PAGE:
Fellows step up to tackle food poverty in London
New research paints a stark picture of food poverty and child hunger in London. Ipsos MORI surveyed 1,000 parents and children across the capital, finding that a third of children report having trouble paying attention at school because they feel hungry – and 9% report going to bed without having had enough to eat. What’s more, the situation is worsening, with 55% of parents saying they’ve found it more difficult to afford food over the last year. You can read the full report here.
RSA Fellows are leading action to address this serious issue. Today, the GLA (whose London Food Board commissioned the research) launched the London Food Map. It provides a simple way for anyone who needs food a crisis – or who knows someone who does – to find a free provider, whether that’s a soup kitchen, a food bank, or a catering outlet that gives away surplus food at the end of the day.
The map has been developed by Plan Zheroes, a campaign led by Fellows Maria Ana Bothelo Neves and Chris Wilkie, and campaigner Lotti Henley. As it happens, my colleague Matthew Mezey recently interviewed Maria Ana about how the project needs help from people with volunteer management and social media skills, so do have a look and see if you can contribute.
The Food Board are also working with Magic Breakfast, a charity led by Carmel McConnell, which runs breakfast clubs that provide a healthy meal for over 7,500 children every day. One of the key observations in the report is that food poverty has an impact beyond the physical: for instance, it also affects young people’s levels of social participation, with participants in the research saying they felt unable to invite their children’s friends to stay due to anxiety over food. One parent, Kim, quoted in the research:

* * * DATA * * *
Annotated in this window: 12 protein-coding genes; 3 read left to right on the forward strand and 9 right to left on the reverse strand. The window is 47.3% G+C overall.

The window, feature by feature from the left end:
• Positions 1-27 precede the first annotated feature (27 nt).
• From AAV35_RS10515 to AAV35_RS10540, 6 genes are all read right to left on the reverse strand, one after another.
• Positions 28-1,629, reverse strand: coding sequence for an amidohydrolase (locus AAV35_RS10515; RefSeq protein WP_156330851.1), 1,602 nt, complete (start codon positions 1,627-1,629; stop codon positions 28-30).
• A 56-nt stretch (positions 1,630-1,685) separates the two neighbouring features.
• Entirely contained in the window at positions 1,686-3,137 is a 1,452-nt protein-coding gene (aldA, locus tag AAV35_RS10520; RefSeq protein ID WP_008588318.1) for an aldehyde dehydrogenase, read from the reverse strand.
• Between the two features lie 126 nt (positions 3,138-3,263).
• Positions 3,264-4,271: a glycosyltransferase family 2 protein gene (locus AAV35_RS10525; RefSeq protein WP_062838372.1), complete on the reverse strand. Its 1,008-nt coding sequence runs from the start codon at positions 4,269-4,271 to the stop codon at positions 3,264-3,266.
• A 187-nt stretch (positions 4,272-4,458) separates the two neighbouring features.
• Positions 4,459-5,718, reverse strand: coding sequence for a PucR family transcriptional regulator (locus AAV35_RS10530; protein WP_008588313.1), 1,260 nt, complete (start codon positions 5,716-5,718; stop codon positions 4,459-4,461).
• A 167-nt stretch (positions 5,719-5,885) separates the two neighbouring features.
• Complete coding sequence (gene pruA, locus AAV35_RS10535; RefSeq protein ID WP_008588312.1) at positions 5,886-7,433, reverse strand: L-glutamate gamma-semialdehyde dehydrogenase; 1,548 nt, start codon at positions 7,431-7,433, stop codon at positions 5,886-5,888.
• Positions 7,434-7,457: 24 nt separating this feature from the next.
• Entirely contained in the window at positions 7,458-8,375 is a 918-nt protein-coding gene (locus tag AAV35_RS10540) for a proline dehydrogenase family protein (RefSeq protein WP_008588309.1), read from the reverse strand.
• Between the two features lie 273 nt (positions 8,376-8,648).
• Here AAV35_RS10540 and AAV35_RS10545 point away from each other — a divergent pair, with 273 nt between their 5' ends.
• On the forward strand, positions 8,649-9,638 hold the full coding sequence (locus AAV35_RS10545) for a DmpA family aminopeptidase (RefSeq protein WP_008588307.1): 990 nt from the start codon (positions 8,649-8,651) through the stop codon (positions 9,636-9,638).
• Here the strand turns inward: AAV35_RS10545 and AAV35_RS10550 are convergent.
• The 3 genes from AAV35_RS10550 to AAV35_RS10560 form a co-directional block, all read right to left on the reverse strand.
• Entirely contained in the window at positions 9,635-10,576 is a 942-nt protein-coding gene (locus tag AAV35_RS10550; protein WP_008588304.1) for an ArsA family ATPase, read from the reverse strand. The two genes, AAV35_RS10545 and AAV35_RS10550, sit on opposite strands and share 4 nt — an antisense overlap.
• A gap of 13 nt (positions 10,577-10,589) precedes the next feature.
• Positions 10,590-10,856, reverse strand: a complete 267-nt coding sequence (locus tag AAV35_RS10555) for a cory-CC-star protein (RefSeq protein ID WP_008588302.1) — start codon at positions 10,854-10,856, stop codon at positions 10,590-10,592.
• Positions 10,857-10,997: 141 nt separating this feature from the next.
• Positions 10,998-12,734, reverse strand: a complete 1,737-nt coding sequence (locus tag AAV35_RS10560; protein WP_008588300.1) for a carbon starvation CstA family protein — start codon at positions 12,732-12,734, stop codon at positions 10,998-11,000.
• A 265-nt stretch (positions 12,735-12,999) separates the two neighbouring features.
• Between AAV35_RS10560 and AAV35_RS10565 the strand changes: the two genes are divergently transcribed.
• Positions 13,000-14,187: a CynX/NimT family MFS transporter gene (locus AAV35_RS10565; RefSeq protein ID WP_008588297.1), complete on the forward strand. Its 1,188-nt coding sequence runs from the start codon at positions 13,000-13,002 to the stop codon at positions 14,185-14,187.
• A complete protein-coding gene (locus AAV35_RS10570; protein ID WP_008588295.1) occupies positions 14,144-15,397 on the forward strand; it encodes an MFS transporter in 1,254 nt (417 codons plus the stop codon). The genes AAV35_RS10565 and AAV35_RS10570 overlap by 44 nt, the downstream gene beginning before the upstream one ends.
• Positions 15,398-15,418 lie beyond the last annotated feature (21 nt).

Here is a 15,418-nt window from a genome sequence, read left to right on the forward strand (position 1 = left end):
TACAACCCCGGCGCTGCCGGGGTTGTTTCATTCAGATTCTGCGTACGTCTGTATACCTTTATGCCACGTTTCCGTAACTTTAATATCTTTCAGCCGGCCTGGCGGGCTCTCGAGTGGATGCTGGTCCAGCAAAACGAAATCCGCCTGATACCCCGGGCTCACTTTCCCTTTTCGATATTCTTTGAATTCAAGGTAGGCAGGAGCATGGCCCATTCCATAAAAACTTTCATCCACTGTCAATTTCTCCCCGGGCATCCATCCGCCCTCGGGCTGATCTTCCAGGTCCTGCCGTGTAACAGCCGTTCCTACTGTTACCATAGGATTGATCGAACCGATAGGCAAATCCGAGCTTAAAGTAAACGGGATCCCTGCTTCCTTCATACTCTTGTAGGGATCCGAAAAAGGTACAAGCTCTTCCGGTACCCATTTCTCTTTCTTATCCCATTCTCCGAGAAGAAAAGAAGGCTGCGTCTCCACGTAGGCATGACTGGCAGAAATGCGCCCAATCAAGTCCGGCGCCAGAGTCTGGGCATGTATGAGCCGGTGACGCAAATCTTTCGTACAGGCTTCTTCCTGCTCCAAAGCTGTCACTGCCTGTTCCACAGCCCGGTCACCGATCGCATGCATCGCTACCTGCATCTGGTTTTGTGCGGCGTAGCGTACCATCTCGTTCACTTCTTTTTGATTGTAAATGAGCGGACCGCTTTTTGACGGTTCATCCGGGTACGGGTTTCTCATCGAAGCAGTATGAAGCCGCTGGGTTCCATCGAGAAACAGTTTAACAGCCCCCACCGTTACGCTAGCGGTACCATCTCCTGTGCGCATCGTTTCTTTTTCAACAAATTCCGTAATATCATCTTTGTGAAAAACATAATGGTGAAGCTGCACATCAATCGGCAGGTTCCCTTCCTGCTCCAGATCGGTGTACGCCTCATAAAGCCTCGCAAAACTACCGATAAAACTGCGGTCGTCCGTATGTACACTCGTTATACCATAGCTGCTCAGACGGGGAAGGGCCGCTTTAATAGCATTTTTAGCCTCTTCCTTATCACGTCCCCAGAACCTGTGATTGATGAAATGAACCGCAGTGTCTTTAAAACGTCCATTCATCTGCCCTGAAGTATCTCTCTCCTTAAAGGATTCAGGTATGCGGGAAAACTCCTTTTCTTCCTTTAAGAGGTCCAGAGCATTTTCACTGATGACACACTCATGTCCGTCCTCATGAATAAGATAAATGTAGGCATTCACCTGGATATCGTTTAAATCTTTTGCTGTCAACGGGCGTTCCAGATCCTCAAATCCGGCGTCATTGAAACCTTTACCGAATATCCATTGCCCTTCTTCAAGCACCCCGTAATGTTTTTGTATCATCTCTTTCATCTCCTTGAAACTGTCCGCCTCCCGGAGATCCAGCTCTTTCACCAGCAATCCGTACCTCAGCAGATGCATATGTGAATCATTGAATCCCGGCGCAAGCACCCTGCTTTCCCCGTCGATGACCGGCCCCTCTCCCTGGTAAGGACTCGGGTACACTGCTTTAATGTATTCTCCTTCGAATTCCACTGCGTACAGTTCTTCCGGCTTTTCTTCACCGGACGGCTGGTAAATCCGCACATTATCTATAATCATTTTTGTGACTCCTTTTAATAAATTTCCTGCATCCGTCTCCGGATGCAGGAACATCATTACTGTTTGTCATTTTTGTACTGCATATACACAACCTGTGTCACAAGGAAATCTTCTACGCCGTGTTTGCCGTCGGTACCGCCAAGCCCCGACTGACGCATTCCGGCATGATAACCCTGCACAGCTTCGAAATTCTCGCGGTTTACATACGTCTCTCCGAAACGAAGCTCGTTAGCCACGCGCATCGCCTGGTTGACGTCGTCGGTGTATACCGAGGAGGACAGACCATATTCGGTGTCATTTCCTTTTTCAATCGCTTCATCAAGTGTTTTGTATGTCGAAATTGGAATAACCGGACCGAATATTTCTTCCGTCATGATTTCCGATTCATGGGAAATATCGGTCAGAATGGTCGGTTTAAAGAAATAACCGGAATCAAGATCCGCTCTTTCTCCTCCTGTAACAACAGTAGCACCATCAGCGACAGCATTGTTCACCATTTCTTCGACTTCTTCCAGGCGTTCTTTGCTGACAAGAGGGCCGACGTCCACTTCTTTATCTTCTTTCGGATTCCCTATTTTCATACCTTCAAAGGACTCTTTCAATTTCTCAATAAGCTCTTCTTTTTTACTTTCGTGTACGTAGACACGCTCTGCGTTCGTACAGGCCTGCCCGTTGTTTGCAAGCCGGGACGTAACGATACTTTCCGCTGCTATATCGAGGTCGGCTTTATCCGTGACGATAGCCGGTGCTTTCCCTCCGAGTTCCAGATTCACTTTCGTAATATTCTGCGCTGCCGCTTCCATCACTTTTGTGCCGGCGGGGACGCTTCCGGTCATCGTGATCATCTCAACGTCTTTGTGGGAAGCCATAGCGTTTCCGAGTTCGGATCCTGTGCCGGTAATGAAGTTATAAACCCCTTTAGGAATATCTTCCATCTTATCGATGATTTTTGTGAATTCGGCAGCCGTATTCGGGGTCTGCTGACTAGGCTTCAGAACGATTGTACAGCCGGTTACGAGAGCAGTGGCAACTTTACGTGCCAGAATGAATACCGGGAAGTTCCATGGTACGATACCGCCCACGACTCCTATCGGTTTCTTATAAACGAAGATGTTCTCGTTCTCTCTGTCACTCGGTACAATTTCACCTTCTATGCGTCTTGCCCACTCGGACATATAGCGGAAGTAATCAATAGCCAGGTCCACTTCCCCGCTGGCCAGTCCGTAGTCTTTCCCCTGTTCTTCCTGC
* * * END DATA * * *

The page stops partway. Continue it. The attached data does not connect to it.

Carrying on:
I had to ring their parents and explain, ‘I can’t feed them’; it is embarrassing. As much as I can look after their kids and they can stay the night… that [feeding them] limits me as to how many times they can stay. Obviously if they stay the night, then I have to feed them the next morning… sometimes I’ve had to say to Lance ‘I haven’t got the food, Lance, he can’t stay’. And it’s embarrassing to say that to a parent, to turn round and say ‘well he can stay, but I can’t feed him’…
As the finding about attention at school demonstrates, hunger can also have an impact on children’s learning. Carmel worked with another Fellow, Laura Billings, to experiment with new ways of combining breakfast clubs and community learning in Willesden, north-west London; see this blog about the project from last year, which features videos of them discussing their experiences.
This also hints at a wider issue: this isn’t just about food. Yes, food poverty is a stark issue, and one that has rightly attracted a great deal of public attention. That doesn’t mean it’s the only thing we should focus on – as the Joseph Rowntree Foundation point out, reducing poverty means working across all sections of society and addressing a range of inter-linked issues, of which child hunger is only one.
The willingness of organisations like Plan Zheroes and Magic Breakfast not only to tackle these issues but explore the wider context in which they exist shows the depth of commitment to social change amongst RSA Fellows. If you’re inspired by what they’ve achieved, find out more about how you can turn your own ideas for social change into practical action.